49 comments

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  • ruby

    Lee- I totally agree with you, as a mother of 6, 3 girls and 3 boys, I worry so much about all the sexuality there is in schools, tv, movies..etc.. as moms we have to step it up a notch and hope that out raising will instill in our girls great morals and good decision making. Thanx for sharing youre blog and have a great week!!

  • I agree! I was raised so that I couldn’t date or talk to boys on the phone until I was 16, and I thought I was going to die! I have 3 kids… ages 14, 12, & 9. I have to enstill values, morals, and self respect in them. It’s hard but it’s worth it!

    Visiting from ML. Congrats on being featured!

  • Susan

    Gone are the days when a teenager was scared straight due to the Roman Catholic background. I was of an age, I was scared because sex was sinful, I didn’t want to get pregnant. If I had ever had sex and gotten pregnant, I couldn’t get an abortion because that was a sin and murder, at that. Plus, I feared getting a reputation for being loose. Fear and loathing really worked for me! Ah, Catholic guilt!!! 😮

    • I don’t know who I was more afraid of, God or my Mom. I think it was my Mom. Ah, latin kid fear!

      • Susan

        Then I wasn’t worried about parental wrath as much as societal condemnation and personal shame! I don’t wish all that on my kids; it was a lot to live with. (I have since dealt with many of these issues.) I now recognize all those things for what they functioned as for me: Structure. Even if negative in nature, it did keep me in line then!
        I think providing structure for children, in the form of rules, morals, etc. is one of our most important jobs as parents. It gets harder to do as they get older. And I think there needs to be a more defined line btwn being a parent and being a friend to your child. My 17 yr old daughter and I love to do things together, talk, etc. But I reserve the right to make decisions for her, to always be her mom, providing the structure and love she needs. Working these issues out with my two boys, 14 and 10, should be interesting over the next few years!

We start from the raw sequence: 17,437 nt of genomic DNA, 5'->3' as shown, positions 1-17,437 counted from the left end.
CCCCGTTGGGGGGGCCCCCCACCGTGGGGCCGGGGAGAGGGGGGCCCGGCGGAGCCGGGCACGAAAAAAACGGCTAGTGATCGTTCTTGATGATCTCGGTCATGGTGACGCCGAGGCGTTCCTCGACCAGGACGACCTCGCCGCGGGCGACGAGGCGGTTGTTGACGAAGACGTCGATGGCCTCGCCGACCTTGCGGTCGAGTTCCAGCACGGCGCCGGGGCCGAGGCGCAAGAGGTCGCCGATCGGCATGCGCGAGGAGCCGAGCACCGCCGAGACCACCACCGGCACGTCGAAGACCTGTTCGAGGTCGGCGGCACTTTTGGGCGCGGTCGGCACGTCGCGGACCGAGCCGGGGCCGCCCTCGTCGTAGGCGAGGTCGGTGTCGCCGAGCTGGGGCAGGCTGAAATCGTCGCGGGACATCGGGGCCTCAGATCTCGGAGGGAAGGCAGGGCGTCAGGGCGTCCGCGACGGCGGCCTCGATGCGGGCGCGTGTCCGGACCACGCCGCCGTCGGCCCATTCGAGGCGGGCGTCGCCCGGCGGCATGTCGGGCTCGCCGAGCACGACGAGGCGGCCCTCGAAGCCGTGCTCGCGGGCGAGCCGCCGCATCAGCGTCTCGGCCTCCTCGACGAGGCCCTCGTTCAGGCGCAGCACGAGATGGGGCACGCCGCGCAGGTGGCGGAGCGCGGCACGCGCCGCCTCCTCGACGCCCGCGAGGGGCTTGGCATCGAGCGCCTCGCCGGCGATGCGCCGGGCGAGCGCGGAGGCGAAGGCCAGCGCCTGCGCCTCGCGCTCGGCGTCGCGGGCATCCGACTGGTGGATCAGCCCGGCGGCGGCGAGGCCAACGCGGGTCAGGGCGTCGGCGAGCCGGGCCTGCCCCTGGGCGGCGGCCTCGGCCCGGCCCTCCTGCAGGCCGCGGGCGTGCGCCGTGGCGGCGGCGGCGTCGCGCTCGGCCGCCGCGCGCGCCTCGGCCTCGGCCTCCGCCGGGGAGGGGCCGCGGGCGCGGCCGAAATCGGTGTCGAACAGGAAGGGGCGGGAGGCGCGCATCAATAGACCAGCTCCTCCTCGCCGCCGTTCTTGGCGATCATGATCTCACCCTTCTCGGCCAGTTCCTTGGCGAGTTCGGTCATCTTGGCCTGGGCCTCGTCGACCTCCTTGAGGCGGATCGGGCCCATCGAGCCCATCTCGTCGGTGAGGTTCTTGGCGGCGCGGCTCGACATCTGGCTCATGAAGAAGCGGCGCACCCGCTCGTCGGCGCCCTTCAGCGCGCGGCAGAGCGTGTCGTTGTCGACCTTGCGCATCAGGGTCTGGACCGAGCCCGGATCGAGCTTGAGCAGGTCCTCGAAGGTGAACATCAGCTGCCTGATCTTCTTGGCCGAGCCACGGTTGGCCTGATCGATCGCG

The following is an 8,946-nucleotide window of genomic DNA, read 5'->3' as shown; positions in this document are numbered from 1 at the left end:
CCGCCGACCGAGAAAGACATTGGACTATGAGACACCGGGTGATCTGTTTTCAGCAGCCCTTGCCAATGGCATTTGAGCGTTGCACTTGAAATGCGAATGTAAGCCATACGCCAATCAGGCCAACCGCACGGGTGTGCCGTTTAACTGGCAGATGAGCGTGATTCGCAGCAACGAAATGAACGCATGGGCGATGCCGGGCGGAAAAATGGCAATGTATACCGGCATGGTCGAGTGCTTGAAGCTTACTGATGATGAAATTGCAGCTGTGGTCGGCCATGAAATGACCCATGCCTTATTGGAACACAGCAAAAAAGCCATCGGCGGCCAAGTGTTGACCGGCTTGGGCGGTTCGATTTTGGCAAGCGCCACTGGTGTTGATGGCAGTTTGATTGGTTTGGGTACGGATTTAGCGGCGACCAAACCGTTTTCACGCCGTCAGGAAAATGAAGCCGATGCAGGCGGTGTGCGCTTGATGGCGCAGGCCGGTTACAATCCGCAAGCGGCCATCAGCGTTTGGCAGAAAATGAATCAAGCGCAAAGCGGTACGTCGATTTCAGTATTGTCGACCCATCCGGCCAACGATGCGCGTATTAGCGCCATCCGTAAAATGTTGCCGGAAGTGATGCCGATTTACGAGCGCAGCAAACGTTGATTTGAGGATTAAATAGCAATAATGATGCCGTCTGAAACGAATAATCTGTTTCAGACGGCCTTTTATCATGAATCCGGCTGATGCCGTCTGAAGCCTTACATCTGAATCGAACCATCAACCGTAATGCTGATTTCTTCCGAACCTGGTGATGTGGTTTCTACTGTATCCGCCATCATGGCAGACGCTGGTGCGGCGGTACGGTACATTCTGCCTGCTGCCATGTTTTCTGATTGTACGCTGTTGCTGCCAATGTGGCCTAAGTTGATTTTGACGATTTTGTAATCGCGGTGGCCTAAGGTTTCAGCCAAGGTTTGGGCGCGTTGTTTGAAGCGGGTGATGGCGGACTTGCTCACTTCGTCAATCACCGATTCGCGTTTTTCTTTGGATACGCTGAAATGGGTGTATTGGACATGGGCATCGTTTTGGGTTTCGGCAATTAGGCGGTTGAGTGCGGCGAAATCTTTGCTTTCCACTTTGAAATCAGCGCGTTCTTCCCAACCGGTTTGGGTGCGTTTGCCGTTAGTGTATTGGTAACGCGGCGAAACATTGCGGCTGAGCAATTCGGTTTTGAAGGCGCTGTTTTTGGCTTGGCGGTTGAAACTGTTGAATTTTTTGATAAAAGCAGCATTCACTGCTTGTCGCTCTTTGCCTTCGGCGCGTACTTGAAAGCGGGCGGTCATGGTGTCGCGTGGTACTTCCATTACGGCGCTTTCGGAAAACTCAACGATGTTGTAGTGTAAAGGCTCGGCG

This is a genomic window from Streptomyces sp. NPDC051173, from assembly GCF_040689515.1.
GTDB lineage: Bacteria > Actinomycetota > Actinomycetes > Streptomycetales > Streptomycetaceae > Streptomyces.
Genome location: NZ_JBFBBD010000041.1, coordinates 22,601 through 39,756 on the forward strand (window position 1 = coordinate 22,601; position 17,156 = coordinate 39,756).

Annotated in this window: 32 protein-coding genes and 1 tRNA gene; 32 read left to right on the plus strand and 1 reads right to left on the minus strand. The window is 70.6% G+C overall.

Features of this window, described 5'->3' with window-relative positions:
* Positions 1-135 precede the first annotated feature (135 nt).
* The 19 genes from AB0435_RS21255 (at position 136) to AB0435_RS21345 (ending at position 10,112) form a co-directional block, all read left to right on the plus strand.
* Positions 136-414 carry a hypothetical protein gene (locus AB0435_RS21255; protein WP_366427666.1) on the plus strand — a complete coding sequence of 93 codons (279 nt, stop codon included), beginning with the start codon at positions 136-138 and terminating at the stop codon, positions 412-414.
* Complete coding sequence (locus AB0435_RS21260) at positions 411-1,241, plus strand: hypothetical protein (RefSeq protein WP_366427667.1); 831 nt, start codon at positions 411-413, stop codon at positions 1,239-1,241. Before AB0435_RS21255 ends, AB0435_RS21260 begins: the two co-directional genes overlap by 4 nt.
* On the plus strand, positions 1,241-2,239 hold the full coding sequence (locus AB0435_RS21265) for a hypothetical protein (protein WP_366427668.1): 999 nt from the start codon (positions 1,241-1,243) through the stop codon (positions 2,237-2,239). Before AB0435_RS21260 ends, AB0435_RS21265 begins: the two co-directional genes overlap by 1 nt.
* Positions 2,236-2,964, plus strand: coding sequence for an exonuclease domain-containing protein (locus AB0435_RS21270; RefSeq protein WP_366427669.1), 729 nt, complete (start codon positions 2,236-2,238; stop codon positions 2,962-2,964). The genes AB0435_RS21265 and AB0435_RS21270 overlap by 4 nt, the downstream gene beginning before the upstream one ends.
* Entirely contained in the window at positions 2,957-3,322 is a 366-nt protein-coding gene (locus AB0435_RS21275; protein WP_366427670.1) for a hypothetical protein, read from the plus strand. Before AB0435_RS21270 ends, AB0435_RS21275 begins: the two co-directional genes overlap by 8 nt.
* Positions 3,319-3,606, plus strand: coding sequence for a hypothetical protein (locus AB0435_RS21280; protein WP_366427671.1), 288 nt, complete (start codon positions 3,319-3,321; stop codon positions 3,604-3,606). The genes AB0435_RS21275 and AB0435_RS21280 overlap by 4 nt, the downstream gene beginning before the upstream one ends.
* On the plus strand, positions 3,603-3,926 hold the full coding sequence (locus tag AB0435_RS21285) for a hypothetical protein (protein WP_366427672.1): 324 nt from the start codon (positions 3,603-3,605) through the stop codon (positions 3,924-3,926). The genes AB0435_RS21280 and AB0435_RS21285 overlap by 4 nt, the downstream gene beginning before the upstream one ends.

• Peggy Gorman

    Let kids be kids ! We all know that they will explore .trying to fit in ,finding who they are,its called growing up. Kids are getting so many mixed messages today,its sad. Parents have to listen to the kids , I mean really listen to your kids.
    Set goals because kids need to keep working towards it to feel good. I also made them responsible for their actions.
    Sex is a hugh part of a teens life,they are thinking about because they are curious,acting on it is totally different.Sometimes its all about allowing your child to talk to you, just listen!

  • dolls123

    When I was in high school my dad told me “I’m always watching you” so its sorta hard to have sex if you think your dad is watching. Back then fear worked !!!!

  • Congratualtions on being featured and a wonderful blog post. I am a mom to 3 teen boys and society has changed so much. I was raised Catholic, so there was that guilt, yet I was much more terrified of my mother. I was not allowed to “date” until I was 16. My sons do not date and when there are dances at the school it is more of the norm for them to go as a group of friends rather than paired off, to which I am very grateful. My husband and I work hard instilling values, not fear, into our sons. Even though at times they do not seem to be listening, I know they hear us.